Parts by Weight Tensile strength 4,000 at yield; Micro-ground polyvinylidene fluoride powder (av- 4,050 at erage particle diameter1 to 3 microns) 31.72 Percent elongatlon at brfiak 1 Acrylic polymer consisting of a methylmethacry- Volume resistivity X late-ethylacrylate copolymer, but being predomi- Example 5 nantly methylmethacrylate 7.94 i l Toluene n89 Example 3 is repeated using a melamine formaldehyde Dimethylphthalate; 3876 m dified hydroxylate acrylic resin. The physical proper- Diisobfitylketone 57 ties of the product are as follows: The product obtained is a white dispersion having a Dispersion Viscosity 3,330 19- viscosity of 9,450 cps. The dispersion is sprayed at a Wet Tensile Strength 0 a yield; thickness of approximately 0.010 in. to yield a dry thick- 4,060 at break. ness of .002 to .003 in. on aluminum panels and heated Percent elongation at break 226. 20 min. at 400 F. The coated panels are then subjected Volume resistivity 2,76 1() h i to chemical resistance tests. The data obtained and com- 40 E l 6 parisons with panels coated similarly with (a) a standard xamp e 1- polyvinylidene fluoride dispersion and (b) polymethyl- The product of Example 3 is used to cast films as free methacrylate are given in the following table: films and as a corrosion resistant coating'on chromate TABLE II.TEST PANELS COATED WITH VARIOUS POLYMERS AND hhyljl'lligEEgFOR ONE WEEK AT ROOM TEMPERATURE IN VARIOUS M A I Chemical Agent Vinylideue Fluoride Alloy of Example 2 Methylmethaerylate Homopolymer Homopolyrner Trichloroethylene N0 visible efleet.. Film dissolved. Ethyl acetate .do Do. Xylene do.... Do. Acetone... do Do. Dioxane ..do Do.

Example 3 65 treated aluminum sheet. The films and coatings are A mixture of 38.9% weight parts of polyvinylidene quenchedm 25 fluoride, 7.5 weight parts, 50% thermosetting acrylic Tensile strength of film 4,580 at yield; resin consisting of a blend of hydroxylated acrylic co- 4,630 at break polymer with a melamine formaldehyde resin in 78/22 Percent elongation at break 103.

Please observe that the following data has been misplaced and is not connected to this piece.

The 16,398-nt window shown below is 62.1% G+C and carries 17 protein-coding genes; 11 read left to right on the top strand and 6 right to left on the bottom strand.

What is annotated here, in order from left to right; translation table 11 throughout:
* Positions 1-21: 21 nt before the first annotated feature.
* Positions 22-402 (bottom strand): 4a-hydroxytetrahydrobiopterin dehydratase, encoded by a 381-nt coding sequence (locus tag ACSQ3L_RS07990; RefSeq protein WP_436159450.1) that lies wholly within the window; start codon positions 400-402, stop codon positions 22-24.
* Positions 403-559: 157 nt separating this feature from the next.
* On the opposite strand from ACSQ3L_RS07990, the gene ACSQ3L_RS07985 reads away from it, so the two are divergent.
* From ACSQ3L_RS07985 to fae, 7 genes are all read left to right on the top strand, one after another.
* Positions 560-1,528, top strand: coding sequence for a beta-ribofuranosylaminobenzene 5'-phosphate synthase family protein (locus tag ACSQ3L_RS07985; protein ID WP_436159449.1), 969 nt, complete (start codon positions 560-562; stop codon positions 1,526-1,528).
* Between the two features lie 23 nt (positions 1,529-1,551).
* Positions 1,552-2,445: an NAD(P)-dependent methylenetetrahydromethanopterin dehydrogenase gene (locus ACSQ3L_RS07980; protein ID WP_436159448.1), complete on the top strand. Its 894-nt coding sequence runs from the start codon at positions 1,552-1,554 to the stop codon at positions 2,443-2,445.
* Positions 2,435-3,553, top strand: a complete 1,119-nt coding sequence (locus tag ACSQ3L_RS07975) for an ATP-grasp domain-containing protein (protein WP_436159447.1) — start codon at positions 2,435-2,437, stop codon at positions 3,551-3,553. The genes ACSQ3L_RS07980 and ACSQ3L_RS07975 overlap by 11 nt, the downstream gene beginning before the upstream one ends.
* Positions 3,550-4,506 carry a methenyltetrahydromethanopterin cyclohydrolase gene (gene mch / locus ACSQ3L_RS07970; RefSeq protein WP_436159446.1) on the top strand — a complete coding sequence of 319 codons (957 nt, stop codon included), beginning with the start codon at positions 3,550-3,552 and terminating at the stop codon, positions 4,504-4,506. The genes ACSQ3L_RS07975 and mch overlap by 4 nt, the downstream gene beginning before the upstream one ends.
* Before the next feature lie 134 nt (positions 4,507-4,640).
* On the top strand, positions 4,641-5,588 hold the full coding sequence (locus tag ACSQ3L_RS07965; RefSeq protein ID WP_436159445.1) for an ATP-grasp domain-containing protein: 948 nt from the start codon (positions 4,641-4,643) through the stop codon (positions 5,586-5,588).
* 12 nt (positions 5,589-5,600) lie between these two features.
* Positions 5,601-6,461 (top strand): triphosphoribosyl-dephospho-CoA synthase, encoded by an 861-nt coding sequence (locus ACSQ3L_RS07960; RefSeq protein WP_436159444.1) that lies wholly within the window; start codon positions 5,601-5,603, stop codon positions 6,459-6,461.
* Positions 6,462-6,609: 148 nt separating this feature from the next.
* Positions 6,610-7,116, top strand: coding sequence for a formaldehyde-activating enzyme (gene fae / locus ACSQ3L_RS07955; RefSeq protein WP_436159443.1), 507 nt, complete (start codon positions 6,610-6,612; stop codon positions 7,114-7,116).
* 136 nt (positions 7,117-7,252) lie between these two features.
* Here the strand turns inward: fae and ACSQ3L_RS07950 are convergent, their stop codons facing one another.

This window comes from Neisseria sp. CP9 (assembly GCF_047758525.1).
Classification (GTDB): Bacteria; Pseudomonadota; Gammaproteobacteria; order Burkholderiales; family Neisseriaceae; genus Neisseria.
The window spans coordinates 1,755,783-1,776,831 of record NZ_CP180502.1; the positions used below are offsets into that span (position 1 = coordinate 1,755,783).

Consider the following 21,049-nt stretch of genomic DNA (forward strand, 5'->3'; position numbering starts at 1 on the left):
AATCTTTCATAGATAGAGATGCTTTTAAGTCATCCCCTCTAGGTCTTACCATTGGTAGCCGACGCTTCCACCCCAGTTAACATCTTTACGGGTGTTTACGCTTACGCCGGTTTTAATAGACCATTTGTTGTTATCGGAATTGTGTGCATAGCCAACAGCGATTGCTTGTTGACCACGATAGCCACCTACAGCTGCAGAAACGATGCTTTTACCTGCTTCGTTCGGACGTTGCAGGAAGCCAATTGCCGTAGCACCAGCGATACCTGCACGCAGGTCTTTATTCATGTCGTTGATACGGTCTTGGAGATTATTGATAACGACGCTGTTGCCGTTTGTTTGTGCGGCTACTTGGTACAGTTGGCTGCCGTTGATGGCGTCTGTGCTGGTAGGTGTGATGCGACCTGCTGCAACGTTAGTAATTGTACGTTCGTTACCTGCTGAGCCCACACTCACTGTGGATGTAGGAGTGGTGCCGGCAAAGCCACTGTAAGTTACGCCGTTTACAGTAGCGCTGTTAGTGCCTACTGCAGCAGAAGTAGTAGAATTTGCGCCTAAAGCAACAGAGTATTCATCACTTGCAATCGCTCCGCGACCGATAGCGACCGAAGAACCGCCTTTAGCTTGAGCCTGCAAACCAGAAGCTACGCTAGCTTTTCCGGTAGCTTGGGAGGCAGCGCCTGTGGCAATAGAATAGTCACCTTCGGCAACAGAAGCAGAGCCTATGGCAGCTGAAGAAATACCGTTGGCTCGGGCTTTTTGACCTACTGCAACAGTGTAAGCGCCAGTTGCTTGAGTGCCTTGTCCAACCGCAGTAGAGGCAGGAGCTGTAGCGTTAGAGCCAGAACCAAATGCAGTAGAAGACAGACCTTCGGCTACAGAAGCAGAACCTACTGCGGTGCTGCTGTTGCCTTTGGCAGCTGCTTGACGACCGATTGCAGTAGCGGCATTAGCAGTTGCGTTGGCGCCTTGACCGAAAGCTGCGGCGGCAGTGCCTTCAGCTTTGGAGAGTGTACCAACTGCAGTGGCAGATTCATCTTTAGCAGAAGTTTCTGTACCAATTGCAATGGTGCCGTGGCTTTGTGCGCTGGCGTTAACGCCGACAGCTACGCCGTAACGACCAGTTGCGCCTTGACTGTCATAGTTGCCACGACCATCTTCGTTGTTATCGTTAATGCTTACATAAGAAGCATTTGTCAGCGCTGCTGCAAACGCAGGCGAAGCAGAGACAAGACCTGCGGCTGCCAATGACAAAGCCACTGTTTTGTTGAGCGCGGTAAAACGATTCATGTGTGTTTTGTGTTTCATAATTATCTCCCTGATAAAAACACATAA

xylol/butanol; 0.6 part epoxy resin (Bisphenol A type 1 monomeric with an epoxy assay of 185l95 g./ g. mole); Volume reslstmty 1'73X10 5 39.6 parts diethylene glycol monoethyl ether acetate; 13.2 The coatings are very glossy and tough but spring parts dimethylphthalate; are stirred for three minutes in rather than extremely hard. .a high shear blender at approximately 10,000 rpm. with care to keepthe temperature below 50 C. The mass is P611611 ss 4B.

then filtered througha 200 meshscreen. Flexibility Passes Mandrel bend /s" Mandrel.

7 Example 7 The following mixture is ball milled for 16 hr. (29 r.p.m.):

Parts by weight Polyvinylidene fluoride powder (1-3 microns particle diameter) 45 Poly-n-butyl methacrylate, polymer (inherent viscosity of 0.5 solution in chloroform at 20 C.

is 0.53) 5 Isophorone 37.5 Dimethylphthalate 12.5

The product obtained is a white dispersion with a viscosity in the 5,000 to 10,000 cp. range.

When used as a coating as in Example 2 above, strongly adherent, abrasion resistant coatings are obtained.

Example 8 Example 1 is repeated using isophorone instead of the diethylene glycol monoethyl ether acetate and dimethylphthalate.

The product obtained, although slightly cream colored, is not observable in the tough, transparent, free films and coatings obtained 'by the method of Example 1.